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Loach’s Fond Kiss wins screen prize

Category: Dear Frankie News
Article Date: June 26, 2005 | Publication: London Times Online | Author: Mike Wade
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KEN LOACH has won the biggest prize at this year’s Bowmore Scottish Screen awards for his film Ae Fond Kiss.

The story focuses on a young Glasgow Pakistani, played by Atta Yaqub, who is torn between his love for a Catholic teacher and his unwillingness to hurt his traditionalist parents.

Loach’s reputation for grim realism might have made for a dour film and he was recently described by Stuart Cosgrove, head of nations and regions at Channel 4, as “our visiting professor of doom”. But the romantic comedy of Ae Fond Kiss — which takes its name from a song by Robert Burns — captured a huge amount of support from Sunday Times readers, who vote for the winners of the prestigious awards every year.

The film has been described as an “East Is East-style version of Romeo and Juliet relocated to the southside of Glasgow”. Its female lead, Eva Birthistle, said that it was “a very gentle love story”.

Others, however, have criticised the film as little more than propaganda against Catholic schools.

It was written by Paul Laverty, who worked previously with Loach on Sweet Sixteen and My Name is Joe, both of which took a grim view of working-class life in the west of Scotland.

Ae Fond Kiss was considered a departure; set in the more affluent communities of the south side and the west end, it explored the relationships between the city’s various ethnic populations.

It focuses on Casim — played by Yaqub — a young DJ with big ideas.

Hard-working, devout and an attentive son, he does what custom and tradition dictate, including settling down with a wife chosen for him by his family.

However, his world turns upside down in a chance meeting with the Irish- Catholic Roisin, played by Birthistle, one of his sister’s school teachers. There is a spark of attraction which is eventually kindled into a relationship.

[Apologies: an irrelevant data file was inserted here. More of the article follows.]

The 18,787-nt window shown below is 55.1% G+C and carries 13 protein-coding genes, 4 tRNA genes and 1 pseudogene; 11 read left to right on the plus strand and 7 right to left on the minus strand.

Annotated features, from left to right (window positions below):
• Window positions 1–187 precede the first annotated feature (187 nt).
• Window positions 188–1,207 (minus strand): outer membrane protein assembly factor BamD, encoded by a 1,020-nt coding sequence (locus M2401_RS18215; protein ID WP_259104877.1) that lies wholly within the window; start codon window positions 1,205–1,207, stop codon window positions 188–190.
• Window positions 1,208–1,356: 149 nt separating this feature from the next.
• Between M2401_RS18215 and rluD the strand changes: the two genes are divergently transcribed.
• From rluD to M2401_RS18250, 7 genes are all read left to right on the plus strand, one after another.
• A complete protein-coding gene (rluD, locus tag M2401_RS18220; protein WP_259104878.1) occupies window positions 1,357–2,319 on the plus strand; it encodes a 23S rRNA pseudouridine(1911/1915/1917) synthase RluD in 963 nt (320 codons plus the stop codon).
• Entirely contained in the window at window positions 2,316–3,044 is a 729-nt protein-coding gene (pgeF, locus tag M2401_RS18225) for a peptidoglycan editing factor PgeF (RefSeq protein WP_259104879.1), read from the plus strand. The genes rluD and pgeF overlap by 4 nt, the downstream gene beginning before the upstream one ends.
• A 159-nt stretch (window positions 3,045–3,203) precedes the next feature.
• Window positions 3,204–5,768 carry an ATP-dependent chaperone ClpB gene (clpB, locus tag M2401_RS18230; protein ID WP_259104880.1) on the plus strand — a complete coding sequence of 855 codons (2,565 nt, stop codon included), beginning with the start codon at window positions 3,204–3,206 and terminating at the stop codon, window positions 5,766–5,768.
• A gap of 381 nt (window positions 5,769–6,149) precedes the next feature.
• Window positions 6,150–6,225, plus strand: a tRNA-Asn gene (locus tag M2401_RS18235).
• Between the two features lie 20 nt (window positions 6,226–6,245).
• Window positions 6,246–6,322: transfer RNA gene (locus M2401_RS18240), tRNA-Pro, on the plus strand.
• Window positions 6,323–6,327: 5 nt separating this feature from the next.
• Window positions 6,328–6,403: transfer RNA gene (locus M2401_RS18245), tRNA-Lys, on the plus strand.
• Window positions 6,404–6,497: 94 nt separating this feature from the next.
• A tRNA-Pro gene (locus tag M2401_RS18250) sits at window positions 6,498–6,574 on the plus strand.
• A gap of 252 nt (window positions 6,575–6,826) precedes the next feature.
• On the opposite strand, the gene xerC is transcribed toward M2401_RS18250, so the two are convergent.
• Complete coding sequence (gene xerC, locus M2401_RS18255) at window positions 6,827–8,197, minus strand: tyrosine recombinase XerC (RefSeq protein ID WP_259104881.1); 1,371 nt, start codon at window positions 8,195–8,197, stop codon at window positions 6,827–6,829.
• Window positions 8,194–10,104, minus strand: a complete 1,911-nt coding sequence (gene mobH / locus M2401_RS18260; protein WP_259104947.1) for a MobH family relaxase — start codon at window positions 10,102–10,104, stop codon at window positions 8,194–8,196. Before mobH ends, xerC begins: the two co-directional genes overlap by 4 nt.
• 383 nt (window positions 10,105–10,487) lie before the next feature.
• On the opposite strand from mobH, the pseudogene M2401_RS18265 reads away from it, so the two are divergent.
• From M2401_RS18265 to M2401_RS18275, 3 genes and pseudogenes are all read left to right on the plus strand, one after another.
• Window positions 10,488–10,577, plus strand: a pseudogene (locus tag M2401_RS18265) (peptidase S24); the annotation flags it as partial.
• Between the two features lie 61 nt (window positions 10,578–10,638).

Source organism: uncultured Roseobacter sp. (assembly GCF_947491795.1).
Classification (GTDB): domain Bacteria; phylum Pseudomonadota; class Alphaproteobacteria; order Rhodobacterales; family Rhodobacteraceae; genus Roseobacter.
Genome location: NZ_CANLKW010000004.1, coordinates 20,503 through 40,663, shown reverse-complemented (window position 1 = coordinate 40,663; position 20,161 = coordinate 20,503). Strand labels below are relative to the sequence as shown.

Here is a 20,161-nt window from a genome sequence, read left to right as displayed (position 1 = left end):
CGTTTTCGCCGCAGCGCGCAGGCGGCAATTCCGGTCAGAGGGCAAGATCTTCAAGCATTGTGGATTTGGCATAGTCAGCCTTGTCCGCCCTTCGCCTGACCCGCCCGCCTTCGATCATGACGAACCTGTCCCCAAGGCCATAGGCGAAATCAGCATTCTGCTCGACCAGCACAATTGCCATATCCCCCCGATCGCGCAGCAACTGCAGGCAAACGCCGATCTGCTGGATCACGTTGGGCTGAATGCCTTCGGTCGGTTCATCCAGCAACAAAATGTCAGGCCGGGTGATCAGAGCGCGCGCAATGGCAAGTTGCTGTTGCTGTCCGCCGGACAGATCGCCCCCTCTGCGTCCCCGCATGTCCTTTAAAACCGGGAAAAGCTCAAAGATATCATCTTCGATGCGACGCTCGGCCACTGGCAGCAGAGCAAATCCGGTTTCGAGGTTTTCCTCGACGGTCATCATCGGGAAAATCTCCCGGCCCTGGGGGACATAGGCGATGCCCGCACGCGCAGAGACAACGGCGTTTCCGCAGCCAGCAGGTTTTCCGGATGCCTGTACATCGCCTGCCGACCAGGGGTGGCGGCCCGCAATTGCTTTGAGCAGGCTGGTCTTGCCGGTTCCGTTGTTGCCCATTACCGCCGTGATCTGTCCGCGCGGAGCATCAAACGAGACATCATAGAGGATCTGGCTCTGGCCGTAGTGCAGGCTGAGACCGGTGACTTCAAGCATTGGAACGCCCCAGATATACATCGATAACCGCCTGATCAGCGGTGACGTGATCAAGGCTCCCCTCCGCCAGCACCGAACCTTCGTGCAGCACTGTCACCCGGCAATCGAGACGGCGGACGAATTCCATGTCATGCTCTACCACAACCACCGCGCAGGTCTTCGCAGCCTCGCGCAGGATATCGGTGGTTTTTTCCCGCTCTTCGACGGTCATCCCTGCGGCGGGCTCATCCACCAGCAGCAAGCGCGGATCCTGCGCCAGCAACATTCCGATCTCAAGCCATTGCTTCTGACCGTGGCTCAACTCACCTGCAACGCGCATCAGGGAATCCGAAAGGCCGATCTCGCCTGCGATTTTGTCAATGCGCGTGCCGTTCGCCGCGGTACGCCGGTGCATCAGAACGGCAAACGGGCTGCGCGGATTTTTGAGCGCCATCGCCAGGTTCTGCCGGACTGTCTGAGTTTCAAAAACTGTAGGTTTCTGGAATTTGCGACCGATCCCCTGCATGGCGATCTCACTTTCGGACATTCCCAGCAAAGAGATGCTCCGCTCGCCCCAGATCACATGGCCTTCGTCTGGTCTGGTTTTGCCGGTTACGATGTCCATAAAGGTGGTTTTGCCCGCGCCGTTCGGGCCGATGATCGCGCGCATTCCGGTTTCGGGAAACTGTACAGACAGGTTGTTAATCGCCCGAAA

Casim is torn between living his own life and not disappointing his parents. The pressures on the budding relationship are evident.

Celia Stevenson, who was chairwoman of the Bowmore judging panel, said: “Ae Fond Kiss shows once again that Ken Loach is unsurpassed at recognising the nuances and details of modern society.

“Over the years his films have always been ground-breaking, artful and entertaining, which is surely the essence of any great film maker.”

AfterLife, another film set in Glasgow, earned Lindsay Duncan the Bowmore award as best actress for a role as a terminally ill mother who must care for her Down’s syndrome daughter.

Gerard Butler, who has just finished filming the swashbuckling Beowulf and Grendel, won best actor for his role as the stranger in Dear Frankie. Andrea Gibb, who scripted both Dear Frankie and AfterLife, won the best film-maker award.

Gibb, who is based in Glasgow, paid tribute to the energy and spirit of the Scottish film industry.

“What’s fantastic about Scotland is that gallows humour, that ability to be funny in the face of almost anything,” she said. “The industry also acknowledges that Scotland has many different voices and these are recognised by cinema audiences all over the world.”

The awards will be presented to the winners at a lunch to be held in Glasgow on Tuesday.

 


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